Polystick Problems from Polyomino Solutions

September 7th, 2010 by munizao Leave a reply »

Polysticks (or polylines) are connected sets of segments in a square grid. (Polysticks on other grids are possible, but haven’t seen much attention.) The tetrasticks, of which there are 16, seem to be the most natural set for puzzle making. Donald Knuth has explored tetrastick problems, and posed the problem of tiling an Aztec Diamond with the 25 one-sided tetrasticks, which was solved by Alfred Wasserman. Here’s one I’ve come up with:

Problem #15: Tile the above shape with two sets of the five tetrominos and one monomino, and tile the borders of these polyominoes with the 16 tetrasticks. Here’s an attempt I made that fell short by a few tetrasticks, but it should give you an idea of the form a solution would take:

The observation that the lines formed by the pieces in a polyomino tiling could themselves be tiled by polysticks seems obvious, but I have not seen it elsewhere. After picking the 16 tetrasticks as my puzzle pieces for the polystick stage, I had to find a set of polyominoes to use. Since one of the tetrasticks is, in fact, the outline of a 1×1 square, or monomino, the monomino had to be present. A double set of tetrominoes plus the monomino gives a good quantity of segments for our tetrasticks to cover, and gives us an area of 2 * (5*4) + 1 = 41. The perimeter of the figure to be tiled is constrained by the following formula:

2 * total segments in the polystick set – sum of perimeters of polyominoes = perimeter of entire figure

In this case, (2 * (4 * 16)) – (4 + 2 * 48) = 28

So I needed a figure to tile with area 41 and perimeter 28, and came up with the shape above.

There are 136 solutions for the tetromino tiling with the monomino in the center as shown. (See these solutions in a Java solver applet.) I’ve experimented a little with the tetrastick stage of the problem by hand, and I’m convinced that there are no tetrastick solutions for most, if not all, of these tetromino solutions. But if it doesn’t work out in the case with the monomino in the center, I suspect there are enough solutions with the monomino elsewhere for it to be very likely that one will work. Many of the tetromino solutions fail to contain a site where the “+” tetrastick can be placed that doesn’t overlap the “□”.

Another issue that surfaces in this problem is horizontal-vertical segment parity. Eleven of the tetrasticks have even parity, that is, however you place them, they will always contain even numbers of both horizontal and vertical segments. Five of them have odd parity, and will always contain three segments of one orientation and one of the other. Because there are an odd number of pieces of odd parity, the parity of the set of tetrasticks as a whole must be odd. This means, without even starting to try placing tetrasticks on a tetromino solution, we can rule out the possibility of tiling it just by counting the number of horizontal or vertical segments. (Because the total is constant, we don’t need to count both.) If that number is even, the tetrasticks can’t tile the figure. The tetromino solution that I used in my attempt above has the correct (odd) parity.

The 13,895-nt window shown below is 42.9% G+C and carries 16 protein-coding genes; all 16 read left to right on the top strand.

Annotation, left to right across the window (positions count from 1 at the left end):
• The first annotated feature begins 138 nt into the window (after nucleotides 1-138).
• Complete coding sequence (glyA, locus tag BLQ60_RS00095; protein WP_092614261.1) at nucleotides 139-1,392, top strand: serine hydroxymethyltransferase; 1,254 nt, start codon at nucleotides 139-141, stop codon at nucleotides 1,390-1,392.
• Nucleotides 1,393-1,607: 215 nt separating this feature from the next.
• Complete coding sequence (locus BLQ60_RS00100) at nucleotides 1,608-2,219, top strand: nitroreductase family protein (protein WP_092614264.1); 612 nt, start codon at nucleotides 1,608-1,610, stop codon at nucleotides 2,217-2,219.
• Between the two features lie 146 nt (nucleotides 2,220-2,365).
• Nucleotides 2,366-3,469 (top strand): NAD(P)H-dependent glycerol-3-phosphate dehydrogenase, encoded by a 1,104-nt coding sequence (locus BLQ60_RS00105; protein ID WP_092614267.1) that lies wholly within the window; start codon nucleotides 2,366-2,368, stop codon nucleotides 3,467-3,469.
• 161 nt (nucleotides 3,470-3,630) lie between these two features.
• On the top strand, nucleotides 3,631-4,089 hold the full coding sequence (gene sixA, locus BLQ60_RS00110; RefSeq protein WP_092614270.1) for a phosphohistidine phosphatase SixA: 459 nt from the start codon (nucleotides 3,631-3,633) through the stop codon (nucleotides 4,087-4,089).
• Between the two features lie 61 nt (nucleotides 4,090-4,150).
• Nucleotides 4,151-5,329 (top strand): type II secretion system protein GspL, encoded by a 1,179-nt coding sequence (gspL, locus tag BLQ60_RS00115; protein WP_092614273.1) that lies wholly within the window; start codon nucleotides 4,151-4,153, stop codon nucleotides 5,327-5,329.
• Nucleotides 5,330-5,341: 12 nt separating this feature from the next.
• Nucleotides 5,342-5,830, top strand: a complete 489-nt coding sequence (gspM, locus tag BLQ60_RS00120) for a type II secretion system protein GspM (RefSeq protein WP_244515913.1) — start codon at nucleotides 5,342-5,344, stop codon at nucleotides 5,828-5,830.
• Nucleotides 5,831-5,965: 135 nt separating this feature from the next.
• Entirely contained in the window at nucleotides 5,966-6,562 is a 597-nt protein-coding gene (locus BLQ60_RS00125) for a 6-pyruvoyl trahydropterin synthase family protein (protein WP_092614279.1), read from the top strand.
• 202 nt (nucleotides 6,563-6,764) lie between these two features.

I dredged this problem up from my archive of the polyforms mailing list, where I posted it in February, 2001. It got no takers then, but I thought it an interesting enough problem to deserve a second airing. I looked for other problems of this type in preparing this post, but I didn’t find anything good. Having both the area and the perimeter of the figure to be tiled constrained by the pieces used limits the possibilities a lot.


  1. Lewis says:

    >I dredged this problem up from my archive of the polyforms mailing list,

    Are there any mailing lists or forums relating to polyominoes/polyforms which are still active now?

  2. munizao says:

    The polyforms mailing list I was referring to is the Yahoo group. It’s only mostly comatose, and has had a slight uptick in activity over the last year.

    If there’s anything else out there, I’d certainly like to know about it.

  3. Debbie says:

    The tetrasticks are related to the pentominoes. I would suggest using the pentomino names: FLIPNTUVWXYZ, adding O for the square tetrastick and P1 P2 P3 P4 to refer to the 4 tetrasticks that have vertices at the positions of a P pentomino.

  4. munizao says:

    Actually, I’ve given a bit of thought to the “orthography” of tetrasticks. I do mostly use the pentomino names. For the “P” derived tetrasticks, I prefer using letters that look something like the tetrasticks themselves; if I called them P1 etc., I’d have to memorize which was which without having the shape for a mnemonic. I also find that it’s useful to have a single symbol representing each form.

    For the P derived tetrasticks, I’ve settled on ‘J’, ‘H’, (which is clearer if you think of a lower case ‘h’) ‘?’, (a little unfortunate to have to use a punctuation mark, but the resemblance is very clear compared to any letter I could have used) and ‘F’. The last conflicts with the F pentomino derived tetrastick, but it is so clearly shaped like an ‘F’ that it deserves the title. The F pentomino derived tetrastick I’ve switched to ‘R’, which is what John Conway called it. (O for the square tetrastick is indeed probably best.)

    But for the purpose of the above article I didn’t want to get into introducing an orthography, so I used the ‘+’ and ‘□’ characters, which have the benefit of being immediately recognizable as particular tetrasticks without any explanation required.

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